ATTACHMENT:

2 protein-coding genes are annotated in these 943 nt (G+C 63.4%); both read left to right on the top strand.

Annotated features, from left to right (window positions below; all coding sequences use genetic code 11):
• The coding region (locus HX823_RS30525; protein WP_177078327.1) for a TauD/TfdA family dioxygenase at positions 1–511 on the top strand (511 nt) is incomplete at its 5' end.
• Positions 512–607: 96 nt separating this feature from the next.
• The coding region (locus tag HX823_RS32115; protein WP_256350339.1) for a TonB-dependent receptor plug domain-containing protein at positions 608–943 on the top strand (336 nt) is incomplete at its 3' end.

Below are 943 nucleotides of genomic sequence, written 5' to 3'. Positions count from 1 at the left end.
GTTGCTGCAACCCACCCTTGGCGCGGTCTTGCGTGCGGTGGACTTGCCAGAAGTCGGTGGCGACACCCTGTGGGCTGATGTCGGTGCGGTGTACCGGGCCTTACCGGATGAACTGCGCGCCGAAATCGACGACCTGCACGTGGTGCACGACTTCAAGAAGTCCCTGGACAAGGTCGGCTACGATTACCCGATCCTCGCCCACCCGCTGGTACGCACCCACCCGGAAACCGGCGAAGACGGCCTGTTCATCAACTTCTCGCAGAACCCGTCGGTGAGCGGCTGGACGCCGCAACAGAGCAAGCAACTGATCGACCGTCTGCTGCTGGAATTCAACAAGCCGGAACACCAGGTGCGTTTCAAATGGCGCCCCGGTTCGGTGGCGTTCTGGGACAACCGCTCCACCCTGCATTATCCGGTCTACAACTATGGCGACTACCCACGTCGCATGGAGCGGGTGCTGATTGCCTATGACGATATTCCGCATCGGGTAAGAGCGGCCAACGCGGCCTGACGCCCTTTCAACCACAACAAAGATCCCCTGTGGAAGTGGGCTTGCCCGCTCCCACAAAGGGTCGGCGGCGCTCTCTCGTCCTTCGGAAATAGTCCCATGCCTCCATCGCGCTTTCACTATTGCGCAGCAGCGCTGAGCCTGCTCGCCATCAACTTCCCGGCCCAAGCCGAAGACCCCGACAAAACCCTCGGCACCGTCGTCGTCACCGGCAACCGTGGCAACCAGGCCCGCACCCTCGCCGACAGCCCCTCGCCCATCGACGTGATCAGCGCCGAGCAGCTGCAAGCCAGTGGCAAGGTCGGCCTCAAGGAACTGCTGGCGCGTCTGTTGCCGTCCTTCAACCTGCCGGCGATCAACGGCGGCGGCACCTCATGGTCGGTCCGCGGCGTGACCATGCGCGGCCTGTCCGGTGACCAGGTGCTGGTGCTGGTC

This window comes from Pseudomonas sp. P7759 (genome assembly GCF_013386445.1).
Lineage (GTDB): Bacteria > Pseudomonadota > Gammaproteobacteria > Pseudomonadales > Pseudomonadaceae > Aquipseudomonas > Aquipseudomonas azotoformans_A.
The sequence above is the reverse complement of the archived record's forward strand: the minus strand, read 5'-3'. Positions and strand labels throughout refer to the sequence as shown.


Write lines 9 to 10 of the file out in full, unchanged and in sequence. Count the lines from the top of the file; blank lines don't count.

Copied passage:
Lineage (GTDB): Bacteria > Pseudomonadota > Gammaproteobacteria > Pseudomonadales > Pseudomonadaceae > Aquipseudomonas > Aquipseudomonas azotoformans_A.
The sequence above is the reverse complement of the archived record's forward strand: the minus strand, read 5'-3'. Positions and strand labels throughout refer to the sequence as shown.